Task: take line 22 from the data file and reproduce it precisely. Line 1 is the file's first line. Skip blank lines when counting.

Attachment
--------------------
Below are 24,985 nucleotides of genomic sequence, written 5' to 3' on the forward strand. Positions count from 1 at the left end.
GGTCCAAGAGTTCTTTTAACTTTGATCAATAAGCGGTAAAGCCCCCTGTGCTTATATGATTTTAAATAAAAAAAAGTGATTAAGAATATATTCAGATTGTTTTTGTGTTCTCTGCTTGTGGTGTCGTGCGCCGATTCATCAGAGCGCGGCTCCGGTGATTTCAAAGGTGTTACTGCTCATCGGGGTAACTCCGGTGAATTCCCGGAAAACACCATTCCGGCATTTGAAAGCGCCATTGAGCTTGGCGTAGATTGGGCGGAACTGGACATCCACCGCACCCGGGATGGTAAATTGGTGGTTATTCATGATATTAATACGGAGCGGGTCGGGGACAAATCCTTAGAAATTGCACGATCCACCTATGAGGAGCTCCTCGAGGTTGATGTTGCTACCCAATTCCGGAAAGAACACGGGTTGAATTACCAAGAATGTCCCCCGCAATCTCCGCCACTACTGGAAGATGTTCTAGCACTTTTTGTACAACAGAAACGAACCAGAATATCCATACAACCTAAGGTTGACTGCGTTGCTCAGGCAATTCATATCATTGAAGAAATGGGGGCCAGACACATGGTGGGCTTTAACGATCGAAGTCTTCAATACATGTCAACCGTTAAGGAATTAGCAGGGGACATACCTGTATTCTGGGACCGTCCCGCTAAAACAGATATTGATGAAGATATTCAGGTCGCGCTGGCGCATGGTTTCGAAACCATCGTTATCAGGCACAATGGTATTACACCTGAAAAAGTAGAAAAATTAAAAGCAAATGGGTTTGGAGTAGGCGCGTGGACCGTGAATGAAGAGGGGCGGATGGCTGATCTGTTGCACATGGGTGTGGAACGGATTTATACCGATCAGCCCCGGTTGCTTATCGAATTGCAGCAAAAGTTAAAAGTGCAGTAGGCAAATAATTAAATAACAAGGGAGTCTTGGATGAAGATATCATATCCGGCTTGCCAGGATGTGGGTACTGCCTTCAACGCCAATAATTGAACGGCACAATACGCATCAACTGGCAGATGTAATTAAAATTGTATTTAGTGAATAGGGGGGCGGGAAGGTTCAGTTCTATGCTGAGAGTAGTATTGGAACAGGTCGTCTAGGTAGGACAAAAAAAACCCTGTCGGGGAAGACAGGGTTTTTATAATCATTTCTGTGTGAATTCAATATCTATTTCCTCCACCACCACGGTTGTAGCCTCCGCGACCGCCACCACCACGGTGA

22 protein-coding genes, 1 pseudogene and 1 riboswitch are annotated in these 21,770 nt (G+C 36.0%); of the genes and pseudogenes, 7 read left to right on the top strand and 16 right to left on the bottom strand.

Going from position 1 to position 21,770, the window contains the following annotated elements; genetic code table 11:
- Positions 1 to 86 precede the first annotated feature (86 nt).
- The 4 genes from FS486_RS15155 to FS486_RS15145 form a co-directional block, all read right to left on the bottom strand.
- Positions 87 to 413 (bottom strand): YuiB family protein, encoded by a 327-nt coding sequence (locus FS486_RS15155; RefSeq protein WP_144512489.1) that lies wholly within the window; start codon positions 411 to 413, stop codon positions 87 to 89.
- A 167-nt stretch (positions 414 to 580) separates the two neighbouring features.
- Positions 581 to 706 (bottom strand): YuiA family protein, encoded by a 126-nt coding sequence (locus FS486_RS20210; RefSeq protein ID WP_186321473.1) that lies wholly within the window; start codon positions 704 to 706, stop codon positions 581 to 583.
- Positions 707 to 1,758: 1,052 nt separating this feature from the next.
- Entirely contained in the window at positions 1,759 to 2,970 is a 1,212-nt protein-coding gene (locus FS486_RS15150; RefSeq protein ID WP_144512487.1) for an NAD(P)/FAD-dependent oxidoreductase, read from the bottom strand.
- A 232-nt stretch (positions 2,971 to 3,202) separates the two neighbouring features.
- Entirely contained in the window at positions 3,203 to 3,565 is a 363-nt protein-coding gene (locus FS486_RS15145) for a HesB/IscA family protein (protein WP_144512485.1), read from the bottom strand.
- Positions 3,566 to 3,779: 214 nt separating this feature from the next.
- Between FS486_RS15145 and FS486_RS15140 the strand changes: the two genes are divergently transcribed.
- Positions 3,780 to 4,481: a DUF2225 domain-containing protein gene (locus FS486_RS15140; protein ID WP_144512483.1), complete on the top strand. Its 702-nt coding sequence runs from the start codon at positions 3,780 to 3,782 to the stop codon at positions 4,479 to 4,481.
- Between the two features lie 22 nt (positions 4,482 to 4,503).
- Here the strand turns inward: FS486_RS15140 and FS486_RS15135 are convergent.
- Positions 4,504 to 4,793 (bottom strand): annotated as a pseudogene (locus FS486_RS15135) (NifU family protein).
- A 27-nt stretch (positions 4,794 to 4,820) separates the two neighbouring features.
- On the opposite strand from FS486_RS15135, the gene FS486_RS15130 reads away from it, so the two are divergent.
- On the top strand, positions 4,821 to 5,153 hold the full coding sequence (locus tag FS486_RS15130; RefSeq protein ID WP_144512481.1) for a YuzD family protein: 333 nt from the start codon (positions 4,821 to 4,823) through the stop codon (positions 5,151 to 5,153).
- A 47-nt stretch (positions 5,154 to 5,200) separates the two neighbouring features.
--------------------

- On the top strand, positions 4,821 to 5,153 hold the full coding sequence (locus tag FS486_RS15130; RefSeq protein ID WP_144512481.1) for a YuzD family protein: 333 nt from the start codon (positions 4,821 to 4,823) through the stop codon (positions 5,151 to 5,153).